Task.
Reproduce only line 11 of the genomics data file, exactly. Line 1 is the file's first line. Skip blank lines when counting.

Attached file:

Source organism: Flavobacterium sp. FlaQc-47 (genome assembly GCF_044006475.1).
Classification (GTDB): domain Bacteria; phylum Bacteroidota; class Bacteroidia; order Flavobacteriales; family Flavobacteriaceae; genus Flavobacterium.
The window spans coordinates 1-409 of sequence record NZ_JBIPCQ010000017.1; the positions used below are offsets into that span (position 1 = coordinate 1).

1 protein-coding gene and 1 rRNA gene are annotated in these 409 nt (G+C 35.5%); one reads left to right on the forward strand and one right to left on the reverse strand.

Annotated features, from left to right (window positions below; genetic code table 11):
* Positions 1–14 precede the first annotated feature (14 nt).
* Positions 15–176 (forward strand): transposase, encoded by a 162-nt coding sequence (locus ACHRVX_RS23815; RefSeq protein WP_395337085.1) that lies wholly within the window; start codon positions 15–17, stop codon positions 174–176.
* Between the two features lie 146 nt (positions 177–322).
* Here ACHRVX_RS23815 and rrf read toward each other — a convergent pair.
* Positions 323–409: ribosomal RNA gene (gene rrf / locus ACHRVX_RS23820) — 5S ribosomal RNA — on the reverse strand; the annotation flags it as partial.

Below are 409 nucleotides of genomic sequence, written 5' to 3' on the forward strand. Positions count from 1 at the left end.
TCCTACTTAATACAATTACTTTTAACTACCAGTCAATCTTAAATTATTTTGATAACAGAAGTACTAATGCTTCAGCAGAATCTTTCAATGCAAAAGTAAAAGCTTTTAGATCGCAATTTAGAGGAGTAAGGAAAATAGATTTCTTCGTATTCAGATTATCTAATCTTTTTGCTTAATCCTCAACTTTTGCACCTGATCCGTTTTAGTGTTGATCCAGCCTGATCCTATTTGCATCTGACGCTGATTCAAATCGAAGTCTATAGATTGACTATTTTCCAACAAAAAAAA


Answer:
Below are 409 nucleotides of genomic sequence, written 5' to 3' on the forward strand. Positions count from 1 at the left end.